Soap may hold a dirty little secret in the form of a chemical called triclosan. Used in antiseptic hand soaps, shaving gel, toothpaste, deodorant and other hygiene products, a new study has found the chemical can weaken muscle contraction.
When researchers at the University of California at Davis exposed the individual muscle fibers of fish and mice to triclosan, they found it impaired the normal contraction mechanism. Both skeletal muscle and cardiac muscle no longer operated normally, and this was true when the mice and fish were tested themselves, or their muscle fibers were examined individually in a test tube.
Mice showed up to a 25 percent reduction in heart function measured within 20 minutes of exposure to the chemical, as well as an 18 percent reduction in grip strength -- yes, mice have grip strength -- for up to 60 minutes after exposure. Fish that swam in triclosan-tainted water for seven days performed worse on swimming tests than those that did not.
While the evidence for toxicity is largely based on animal studies, some experts have said that it might affect humans too.
"This is an interesting and potentially concerning finding, said Dr. Philip J. Landrigan, dean of global health in the department of preventive medicine at the Mount Sinai School of Medicine in New York City. "Many synthetic chemicals now known to be toxic to humans were first recognized as toxic in animal studies."
Landrigan said that exposure in the womb is of particular worry. "Early development is a time of particular vulnerability to toxic chemicals. Minute exposures at the wrong moment in embryonic or fetal development can have devastating effects. The great complexity of early human development creates windows of vulnerability, periods of heightened sensitivity to toxic chemicals that exist only in early life and have no counterpart in adulthood," he said.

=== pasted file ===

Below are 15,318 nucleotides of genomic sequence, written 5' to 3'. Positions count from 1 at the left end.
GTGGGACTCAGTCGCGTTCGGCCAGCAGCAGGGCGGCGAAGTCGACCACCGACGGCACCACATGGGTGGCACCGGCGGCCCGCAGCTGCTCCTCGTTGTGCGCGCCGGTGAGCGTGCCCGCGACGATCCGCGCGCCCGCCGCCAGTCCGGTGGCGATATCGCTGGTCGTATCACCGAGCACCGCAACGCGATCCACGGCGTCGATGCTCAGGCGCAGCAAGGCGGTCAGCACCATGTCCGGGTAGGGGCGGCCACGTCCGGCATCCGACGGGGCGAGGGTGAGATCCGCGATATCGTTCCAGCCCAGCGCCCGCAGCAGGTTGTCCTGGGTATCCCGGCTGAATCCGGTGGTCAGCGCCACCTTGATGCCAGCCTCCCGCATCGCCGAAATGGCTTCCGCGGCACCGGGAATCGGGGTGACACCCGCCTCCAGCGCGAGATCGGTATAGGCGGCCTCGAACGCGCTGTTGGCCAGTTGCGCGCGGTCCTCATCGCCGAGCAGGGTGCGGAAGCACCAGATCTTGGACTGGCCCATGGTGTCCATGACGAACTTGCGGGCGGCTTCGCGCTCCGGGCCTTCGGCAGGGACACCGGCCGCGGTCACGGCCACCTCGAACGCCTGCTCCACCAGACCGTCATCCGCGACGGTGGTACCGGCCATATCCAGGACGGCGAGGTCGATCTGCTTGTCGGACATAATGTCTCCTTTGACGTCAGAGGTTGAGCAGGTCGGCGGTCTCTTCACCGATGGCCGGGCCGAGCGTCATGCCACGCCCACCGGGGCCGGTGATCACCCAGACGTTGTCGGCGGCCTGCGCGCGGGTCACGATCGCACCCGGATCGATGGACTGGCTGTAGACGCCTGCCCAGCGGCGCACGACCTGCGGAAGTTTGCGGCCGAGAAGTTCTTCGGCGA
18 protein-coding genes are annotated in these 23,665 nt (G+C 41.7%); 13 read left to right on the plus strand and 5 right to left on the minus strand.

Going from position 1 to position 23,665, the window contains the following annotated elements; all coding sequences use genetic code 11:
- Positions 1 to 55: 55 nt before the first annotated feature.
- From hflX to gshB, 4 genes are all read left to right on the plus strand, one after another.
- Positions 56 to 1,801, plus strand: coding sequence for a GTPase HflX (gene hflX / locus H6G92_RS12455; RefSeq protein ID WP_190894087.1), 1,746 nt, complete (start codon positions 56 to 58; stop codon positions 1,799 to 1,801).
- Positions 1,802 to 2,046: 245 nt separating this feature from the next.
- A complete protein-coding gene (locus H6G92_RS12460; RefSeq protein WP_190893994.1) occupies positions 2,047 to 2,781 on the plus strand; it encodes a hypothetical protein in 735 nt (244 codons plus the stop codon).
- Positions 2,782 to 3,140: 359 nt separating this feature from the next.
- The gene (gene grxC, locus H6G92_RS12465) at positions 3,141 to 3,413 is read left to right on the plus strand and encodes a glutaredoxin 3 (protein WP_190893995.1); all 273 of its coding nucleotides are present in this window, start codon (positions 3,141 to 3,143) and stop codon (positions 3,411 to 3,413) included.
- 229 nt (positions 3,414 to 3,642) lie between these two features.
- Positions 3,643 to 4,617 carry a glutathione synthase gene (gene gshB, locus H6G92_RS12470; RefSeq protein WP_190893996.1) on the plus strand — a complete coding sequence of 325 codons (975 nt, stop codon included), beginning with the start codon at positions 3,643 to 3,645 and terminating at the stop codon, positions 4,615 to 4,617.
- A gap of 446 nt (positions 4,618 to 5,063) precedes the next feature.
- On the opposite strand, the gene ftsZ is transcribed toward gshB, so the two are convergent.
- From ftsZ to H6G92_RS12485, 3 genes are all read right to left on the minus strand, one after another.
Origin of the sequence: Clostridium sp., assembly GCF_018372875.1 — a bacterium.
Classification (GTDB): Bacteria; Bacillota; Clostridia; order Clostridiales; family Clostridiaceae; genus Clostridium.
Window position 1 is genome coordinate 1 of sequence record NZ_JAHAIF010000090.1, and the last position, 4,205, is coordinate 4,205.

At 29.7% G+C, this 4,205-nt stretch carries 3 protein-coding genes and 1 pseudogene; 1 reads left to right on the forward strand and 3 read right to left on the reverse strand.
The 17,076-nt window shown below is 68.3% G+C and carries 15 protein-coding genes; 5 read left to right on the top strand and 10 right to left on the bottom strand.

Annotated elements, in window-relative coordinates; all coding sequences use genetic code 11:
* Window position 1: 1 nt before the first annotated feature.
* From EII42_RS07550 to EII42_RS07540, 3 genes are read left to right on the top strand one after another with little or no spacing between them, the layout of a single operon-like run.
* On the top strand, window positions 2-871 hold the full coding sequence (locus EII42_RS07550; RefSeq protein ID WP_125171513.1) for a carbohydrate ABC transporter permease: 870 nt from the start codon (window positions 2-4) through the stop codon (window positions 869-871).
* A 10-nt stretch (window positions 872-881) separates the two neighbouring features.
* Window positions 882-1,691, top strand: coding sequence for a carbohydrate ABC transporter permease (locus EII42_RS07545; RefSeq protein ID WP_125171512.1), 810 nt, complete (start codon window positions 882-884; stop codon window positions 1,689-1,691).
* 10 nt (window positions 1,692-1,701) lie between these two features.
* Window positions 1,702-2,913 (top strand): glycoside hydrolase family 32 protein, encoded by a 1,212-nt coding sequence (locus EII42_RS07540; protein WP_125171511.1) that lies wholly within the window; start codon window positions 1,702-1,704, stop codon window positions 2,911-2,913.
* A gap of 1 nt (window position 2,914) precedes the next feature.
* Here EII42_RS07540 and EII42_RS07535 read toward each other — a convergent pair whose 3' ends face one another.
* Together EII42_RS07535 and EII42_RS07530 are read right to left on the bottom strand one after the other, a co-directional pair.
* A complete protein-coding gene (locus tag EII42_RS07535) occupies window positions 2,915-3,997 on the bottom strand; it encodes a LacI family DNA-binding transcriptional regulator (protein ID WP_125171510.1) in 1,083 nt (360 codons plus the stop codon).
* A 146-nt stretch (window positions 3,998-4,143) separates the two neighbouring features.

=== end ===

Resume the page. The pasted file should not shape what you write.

Adding to the potential worry, previous studies have found that triclosan may alter hormone regulation in laboratory animals, or cause antibiotic resistance.
Not all experts believe the chemical is a problem because in it remains bound to blood proteins, which should in theory diminish its impact on humans. And manufacturers are adamant that there is no real proof triclosan is dangerous for humans. They're also quick to point out several recent studies that demonstrated its effectiveness in rd killing germs.
But some consumer groups and members of Congress have called for a ban on antiseptic soap products.
"If we adopted the precautionary principle, then we should remove it from consumer products. However, the United States chemical policy is included the Toxic Substances Control Act and calls only for voluntary testing of chemicals; therefore, the burden of proof of health effects falls on researchers, consumers and the chemical industry," said Dr. Adam Spanier, an assistant professor of pediatrics and public health sciences at the Penn State University Hershey Medical Center.
Both the Food and Drug Administration and the Environmental Protection Agency are currently reviewing the chemical's safety, but the FDA said it didn't have sufficient evidence for a ban.
"If studies continue to demonstrate adverse health effects of triclosan, then the FDA should call for its removal from consumer products," Spanier said.
Originally developed as a pesticide, tricolsan has also been added to common household items such as bedding, clothing, toys and trash bags, and has been for more than 40 years. Trace amounts of the chemical have been detected in waterways, as well as a wide variety of living organisms. In tests on humans it shows up in urine, blood, even breast milk. It is so prevalent that a survey by the U.S. Centers for Disease Control and Prevention found the chemical present in the urine of 75 percent of Americans over the age of 5.
This latest study was published in the Proceedings of the National Academy of Science.